Hush, Sweet Charlotte
Almost yearly a filmmaker tries to recapture the spirit of camp best typified by the grand old dame horror pictures that Robert Aldrich made. But those intentionally cheesy films cannot match the inspired lunacy that permeates from having some of the most famous and talented actresses in cinema history slum no man in drag can be as campy as Bette Davis reduced to playing crazy. 1964's Hush
Hush, Sweet Charlotte was Aldrich's follow-up-cum-sequel to 1962's Whatever Happened to Baby Jane, and initially it was set to have Joan Crawford and Bette Davis return to duke it out once more. But the shooting of Baby Jane provoked both stars' egos, making Crawford bow out of this one, after which Olivia de Havilland came in to replace her. As a result, the film isn't quite as much fun (de Havilland doesn't have the star magnitude of Crawford), but it still manages to delight in its over-the-top antics. Davis stars as Charlotte Hollis, who in 1927 is suspected of killing her beau John Mayhew (Bruce Dern) after he dumped her, which her father Big Sam Hollis (Victor Buono) forced John to do. But in 1964 Charlotte has become a spinster, living in her crumbling mansion (lending the film an eerie parallel to the Maysles Brothers' 1976 documentary Grey Gardens) even as it's about to be torn down, with only her friend her servant Velma Cruther (Agnes Moorehead). Her cousin Miriam (de Havilland) is summoned to her estate to help, and she brings her husband Dr. Drew Bayliss (Joseph Cotton) along. But their intentions are not to save the home and Miriam may have her eye the home's inheritance, since she's next in line for it. An arch southern gothic yarn, there's not a lot of substance to Hush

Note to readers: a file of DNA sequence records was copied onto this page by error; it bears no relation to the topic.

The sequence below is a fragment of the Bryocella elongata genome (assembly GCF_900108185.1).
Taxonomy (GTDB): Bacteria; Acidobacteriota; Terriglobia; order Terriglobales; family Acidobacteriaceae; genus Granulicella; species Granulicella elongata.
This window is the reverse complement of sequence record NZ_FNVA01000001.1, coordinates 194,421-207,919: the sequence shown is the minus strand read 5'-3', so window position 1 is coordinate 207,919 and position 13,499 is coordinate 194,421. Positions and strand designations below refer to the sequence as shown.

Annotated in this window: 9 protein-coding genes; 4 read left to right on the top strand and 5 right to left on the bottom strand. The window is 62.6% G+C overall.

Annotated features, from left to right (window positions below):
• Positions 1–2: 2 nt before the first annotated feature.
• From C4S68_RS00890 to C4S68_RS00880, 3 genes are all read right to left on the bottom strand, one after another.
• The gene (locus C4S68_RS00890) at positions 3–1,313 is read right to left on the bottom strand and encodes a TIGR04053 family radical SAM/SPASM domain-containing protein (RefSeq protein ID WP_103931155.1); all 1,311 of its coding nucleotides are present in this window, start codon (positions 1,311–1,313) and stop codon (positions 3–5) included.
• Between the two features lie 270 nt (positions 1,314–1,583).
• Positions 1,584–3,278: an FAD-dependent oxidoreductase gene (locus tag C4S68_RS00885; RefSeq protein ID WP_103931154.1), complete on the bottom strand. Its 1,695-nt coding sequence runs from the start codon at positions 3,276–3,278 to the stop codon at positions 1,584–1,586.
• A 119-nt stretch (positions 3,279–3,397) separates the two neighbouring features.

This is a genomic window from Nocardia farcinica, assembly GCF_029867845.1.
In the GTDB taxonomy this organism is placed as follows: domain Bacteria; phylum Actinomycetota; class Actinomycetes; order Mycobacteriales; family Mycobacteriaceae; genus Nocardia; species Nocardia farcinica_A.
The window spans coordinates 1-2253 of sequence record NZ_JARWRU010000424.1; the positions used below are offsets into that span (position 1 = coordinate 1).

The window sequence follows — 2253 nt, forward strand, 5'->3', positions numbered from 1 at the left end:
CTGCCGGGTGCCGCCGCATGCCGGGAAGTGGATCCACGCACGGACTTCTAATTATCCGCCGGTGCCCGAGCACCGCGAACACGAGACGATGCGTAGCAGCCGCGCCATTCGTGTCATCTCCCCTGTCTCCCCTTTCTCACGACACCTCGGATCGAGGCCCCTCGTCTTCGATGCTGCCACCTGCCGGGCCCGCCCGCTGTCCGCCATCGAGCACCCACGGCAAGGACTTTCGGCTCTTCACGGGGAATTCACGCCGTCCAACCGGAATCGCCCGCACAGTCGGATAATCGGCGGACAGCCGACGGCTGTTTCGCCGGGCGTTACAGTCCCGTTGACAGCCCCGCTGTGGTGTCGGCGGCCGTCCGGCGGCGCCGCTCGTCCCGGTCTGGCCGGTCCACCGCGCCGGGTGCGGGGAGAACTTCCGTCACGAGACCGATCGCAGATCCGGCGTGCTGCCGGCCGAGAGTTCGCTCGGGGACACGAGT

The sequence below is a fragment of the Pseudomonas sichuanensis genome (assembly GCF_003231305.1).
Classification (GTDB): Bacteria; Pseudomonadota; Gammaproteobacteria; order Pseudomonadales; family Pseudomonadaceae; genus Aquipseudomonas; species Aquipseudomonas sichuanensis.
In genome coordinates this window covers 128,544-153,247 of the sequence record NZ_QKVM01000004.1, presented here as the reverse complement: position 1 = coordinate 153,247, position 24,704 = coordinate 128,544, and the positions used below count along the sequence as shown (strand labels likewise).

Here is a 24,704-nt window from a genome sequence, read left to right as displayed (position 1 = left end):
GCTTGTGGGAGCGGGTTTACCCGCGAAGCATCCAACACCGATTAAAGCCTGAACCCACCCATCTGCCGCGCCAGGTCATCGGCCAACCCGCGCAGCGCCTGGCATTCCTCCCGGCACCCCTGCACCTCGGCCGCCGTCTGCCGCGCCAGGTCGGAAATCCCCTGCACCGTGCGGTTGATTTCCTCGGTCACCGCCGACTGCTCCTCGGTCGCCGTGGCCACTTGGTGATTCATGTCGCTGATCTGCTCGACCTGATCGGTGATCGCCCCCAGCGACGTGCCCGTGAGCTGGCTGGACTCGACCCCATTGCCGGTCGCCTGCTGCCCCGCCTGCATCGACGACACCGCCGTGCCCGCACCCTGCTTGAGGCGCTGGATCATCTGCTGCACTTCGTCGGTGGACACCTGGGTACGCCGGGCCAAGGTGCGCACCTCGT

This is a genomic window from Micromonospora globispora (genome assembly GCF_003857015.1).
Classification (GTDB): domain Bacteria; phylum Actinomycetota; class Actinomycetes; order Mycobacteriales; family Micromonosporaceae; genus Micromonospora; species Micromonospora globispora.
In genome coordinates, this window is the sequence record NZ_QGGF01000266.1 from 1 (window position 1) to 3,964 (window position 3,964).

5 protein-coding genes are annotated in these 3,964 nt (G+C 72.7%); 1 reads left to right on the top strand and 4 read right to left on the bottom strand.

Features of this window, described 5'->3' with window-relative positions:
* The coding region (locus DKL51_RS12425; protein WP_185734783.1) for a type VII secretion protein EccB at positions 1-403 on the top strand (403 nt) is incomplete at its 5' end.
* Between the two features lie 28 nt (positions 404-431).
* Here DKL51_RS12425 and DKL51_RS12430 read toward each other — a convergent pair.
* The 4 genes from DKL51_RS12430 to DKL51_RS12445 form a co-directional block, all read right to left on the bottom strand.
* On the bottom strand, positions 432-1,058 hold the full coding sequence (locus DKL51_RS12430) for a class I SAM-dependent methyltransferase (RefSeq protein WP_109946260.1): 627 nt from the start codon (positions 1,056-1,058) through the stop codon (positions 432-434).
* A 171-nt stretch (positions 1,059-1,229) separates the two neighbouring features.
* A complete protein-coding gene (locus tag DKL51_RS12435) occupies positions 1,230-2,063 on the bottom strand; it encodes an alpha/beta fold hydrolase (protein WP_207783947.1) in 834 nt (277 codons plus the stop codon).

Hush, Sweet Charlotte: As a murder mystery, there's not too much guessing to figure out who the real culprit and bad folks are. No, the fun of a movie like this is in watching actresses past their prime vamp, and Davis chews her scenes with so much gluttony that she leaves rubble on the floor. Often screaming, and with a delicious southern accent, she's as hypnotic as a ten-car pile-up. Unfortunately, at 133 minutes, the picture drags a bit in the middle, in which a reporter tries to suss out the answers to the earlier murder. But as a camp classic, Hush
Hush has few peers. Fox presents the title as part of its "Studio Classics" imprint with a good anamorphic transfer (1.85:1) and both monaural and Dolby 2.0 Stereo audio. Extras include a commentary by "DVD Savant" Glenn Erickson, two trailers, three TV spots, and bonus trailers. Keep-case.